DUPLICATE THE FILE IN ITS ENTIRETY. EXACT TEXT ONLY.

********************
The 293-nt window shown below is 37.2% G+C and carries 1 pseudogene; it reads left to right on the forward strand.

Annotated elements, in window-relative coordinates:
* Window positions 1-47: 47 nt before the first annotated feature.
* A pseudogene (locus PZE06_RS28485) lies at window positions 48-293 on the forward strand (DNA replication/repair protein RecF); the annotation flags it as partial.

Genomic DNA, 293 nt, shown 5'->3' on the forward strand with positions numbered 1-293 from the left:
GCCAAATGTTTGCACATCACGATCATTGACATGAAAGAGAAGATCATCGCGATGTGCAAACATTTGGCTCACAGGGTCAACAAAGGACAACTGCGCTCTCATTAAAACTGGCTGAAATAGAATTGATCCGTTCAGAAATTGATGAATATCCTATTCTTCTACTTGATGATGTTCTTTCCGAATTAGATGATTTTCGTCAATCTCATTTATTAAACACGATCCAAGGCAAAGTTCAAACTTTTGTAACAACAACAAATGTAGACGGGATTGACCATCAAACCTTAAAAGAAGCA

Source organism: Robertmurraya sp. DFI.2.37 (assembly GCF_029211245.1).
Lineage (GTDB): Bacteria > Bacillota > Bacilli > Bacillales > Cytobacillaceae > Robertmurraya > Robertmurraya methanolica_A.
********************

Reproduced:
The 293-nt window shown below is 37.2% G+C and carries 1 pseudogene; it reads left to right on the forward strand.

Annotated elements, in window-relative coordinates:
* Window positions 1-47: 47 nt before the first annotated feature.
* A pseudogene (locus PZE06_RS28485) lies at window positions 48-293 on the forward strand (DNA replication/repair protein RecF); the annotation flags it as partial.

Genomic DNA, 293 nt, shown 5'->3' on the forward strand with positions numbered 1-293 from the left:
GCCAAATGTTTGCACATCACGATCATTGACATGAAAGAGAAGATCATCGCGATGTGCAAACATTTGGCTCACAGGGTCAACAAAGGACAACTGCGCTCTCATTAAAACTGGCTGAAATAGAATTGATCCGTTCAGAAATTGATGAATATCCTATTCTTCTACTTGATGATGTTCTTTCCGAATTAGATGATTTTCGTCAATCTCATTTATTAAACACGATCCAAGGCAAAGTTCAAACTTTTGTAACAACAACAAATGTAGACGGGATTGACCATCAAACCTTAAAAGAAGCA

Source organism: Robertmurraya sp. DFI.2.37 (assembly GCF_029211245.1).
Lineage (GTDB): Bacteria > Bacillota > Bacilli > Bacillales > Cytobacillaceae > Robertmurraya > Robertmurraya methanolica_A.